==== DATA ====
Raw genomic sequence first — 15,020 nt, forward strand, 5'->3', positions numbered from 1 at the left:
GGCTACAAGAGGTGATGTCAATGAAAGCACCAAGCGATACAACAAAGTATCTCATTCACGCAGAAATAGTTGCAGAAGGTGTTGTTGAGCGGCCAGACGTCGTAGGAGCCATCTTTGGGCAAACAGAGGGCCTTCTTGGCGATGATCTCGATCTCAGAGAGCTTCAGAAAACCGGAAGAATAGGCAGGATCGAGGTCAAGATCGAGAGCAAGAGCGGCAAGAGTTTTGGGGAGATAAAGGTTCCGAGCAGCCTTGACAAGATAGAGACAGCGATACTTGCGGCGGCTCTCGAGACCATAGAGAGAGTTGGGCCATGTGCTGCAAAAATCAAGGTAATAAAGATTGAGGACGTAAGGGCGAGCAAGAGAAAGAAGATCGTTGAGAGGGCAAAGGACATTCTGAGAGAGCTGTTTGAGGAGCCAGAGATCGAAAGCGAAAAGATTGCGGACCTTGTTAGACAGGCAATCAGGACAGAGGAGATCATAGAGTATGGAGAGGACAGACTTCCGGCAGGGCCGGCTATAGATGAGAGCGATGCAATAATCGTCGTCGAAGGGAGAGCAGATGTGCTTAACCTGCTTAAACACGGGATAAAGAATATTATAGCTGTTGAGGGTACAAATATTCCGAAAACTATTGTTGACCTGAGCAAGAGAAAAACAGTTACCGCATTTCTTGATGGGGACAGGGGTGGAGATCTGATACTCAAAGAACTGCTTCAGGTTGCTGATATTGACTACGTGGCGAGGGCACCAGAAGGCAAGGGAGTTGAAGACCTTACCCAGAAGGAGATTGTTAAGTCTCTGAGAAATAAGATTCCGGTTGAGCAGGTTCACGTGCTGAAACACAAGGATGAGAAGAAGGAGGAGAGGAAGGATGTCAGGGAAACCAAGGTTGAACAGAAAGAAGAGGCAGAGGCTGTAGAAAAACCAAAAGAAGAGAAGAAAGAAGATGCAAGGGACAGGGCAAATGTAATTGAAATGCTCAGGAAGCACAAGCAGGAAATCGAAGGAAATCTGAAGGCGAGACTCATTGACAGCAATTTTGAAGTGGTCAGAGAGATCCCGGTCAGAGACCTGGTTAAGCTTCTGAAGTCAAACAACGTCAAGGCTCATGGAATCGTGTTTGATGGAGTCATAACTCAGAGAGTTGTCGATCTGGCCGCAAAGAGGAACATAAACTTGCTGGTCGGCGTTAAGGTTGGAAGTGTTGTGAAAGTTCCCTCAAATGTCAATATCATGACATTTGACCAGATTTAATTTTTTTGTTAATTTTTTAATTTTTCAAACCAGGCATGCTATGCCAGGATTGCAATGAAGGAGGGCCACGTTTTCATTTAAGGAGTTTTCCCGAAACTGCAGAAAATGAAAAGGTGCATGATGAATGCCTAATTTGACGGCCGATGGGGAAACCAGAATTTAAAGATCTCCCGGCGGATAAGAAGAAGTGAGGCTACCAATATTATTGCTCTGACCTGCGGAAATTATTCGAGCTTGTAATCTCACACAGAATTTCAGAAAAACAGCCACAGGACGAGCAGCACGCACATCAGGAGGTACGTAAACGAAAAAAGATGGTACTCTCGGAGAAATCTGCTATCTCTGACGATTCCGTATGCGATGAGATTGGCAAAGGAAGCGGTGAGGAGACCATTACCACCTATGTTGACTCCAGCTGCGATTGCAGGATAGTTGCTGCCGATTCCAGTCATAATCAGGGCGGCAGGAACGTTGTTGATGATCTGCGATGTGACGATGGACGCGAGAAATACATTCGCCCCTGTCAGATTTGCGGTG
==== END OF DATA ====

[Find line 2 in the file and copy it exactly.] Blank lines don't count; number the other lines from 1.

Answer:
GGCTACAAGAGGTGATGTCAATGAAAGCACCAAGCGATACAACAAAGTATCTCATTCACGCAGAAATAGTTGCAGAAGGTGTTGTTGAGCGGCCAGACGTCGTAGGAGCCATCTTTGGGCAAACAGAGGGCCTTCTTGGCGATGATCTCGATCTCAGAGAGCTTCAGAAAACCGGAAGAATAGGCAGGATCGAGGTCAAGATCGAGAGCAAGAGCGGCAAGAGTTTTGGGGAGATAAAGGTTCCGAGCAGCCTTGACAAGATAGAGACAGCGATACTTGCGGCGGCTCTCGAGACCATAGAGAGAGTTGGGCCATGTGCTGCAAAAATCAAGGTAATAAAGATTGAGGACGTAAGGGCGAGCAAGAGAAAGAAGATCGTTGAGAGGGCAAAGGACATTCTGAGAGAGCTGTTTGAGGAGCCAGAGATCGAAAGCGAAAAGATTGCGGACCTTGTTAGACAGGCAATCAGGACAGAGGAGATCATAGAGTATGGAGAGGACAGACTTCCGGCAGGGCCGGCTATAGATGAGAGCGATGCAATAATCGTCGTCGAAGGGAGAGCAGATGTGCTTAACCTGCTTAAACACGGGATAAAGAATATTATAGCTGTTGAGGGTACAAATATTCCGAAAACTATTGTTGACCTGAGCAAGAGAAAAACAGTTACCGCATTTCTTGATGGGGACAGGGGTGGAGATCTGATACTCAAAGAACTGCTTCAGGTTGCTGATATTGACTACGTGGCGAGGGCACCAGAAGGCAAGGGAGTTGAAGACCTTACCCAGAAGGAGATTGTTAAGTCTCTGAGAAATAAGATTCCGGTTGAGCAGGTTCACGTGCTGAAACACAAGGATGAGAAGAAGGAGGAGAGGAAGGATGTCAGGGAAACCAAGGTTGAACAGAAAGAAGAGGCAGAGGCTGTAGAAAAACCAAAAGAAGAGAAGAAAGAAGATGCAAGGGACAGGGCAAATGTAATTGAAATGCTCAGGAAGCACAAGCAGGAAATCGAAGGAAATCTGAAGGCGAGACTCATTGACAGCAATTTTGAAGTGGTCAGAGAGATCCCGGTCAGAGACCTGGTTAAGCTTCTGAAGTCAAACAACGTCAAGGCTCATGGAATCGTGTTTGATGGAGTCATAACTCAGAGAGTTGTCGATCTGGCCGCAAAGAGGAACATAAACTTGCTGGTCGGCGTTAAGGTTGGAAGTGTTGTGAAAGTTCCCTCAAATGTCAATATCATGACATTTGACCAGATTTAATTTTTTTGTTAATTTTTTAATTTTTCAAACCAGGCATGCTATGCCAGGATTGCAATGAAGGAGGGCCACGTTTTCATTTAAGGAGTTTTCCCGAAACTGCAGAAAATGAAAAGGTGCATGATGAATGCCTAATTTGACGGCCGATGGGGAAACCAGAATTTAAAGATCTCCCGGCGGATAAGAAGAAGTGAGGCTACCAATATTATTGCTCTGACCTGCGGAAATTATTCGAGCTTGTAATCTCACACAGAATTTCAGAAAAACAGCCACAGGACGAGCAGCACGCACATCAGGAGGTACGTAAACGAAAAAAGATGGTACTCTCGGAGAAATCTGCTATCTCTGACGATTCCGTATGCGATGAGATTGGCAAAGGAAGCGGTGAGGAGACCATTACCACCTATGTTGACTCCAGCTGCGATTGCAGGATAGTTGCTGCCGATTCCAGTCATAATCAGGGCGGCAGGAACGTTGTTGATGATCTGCGATGTGACGATGGACGCGAGAAATACATTCGCCCCTGTCAGATTTGCGGTG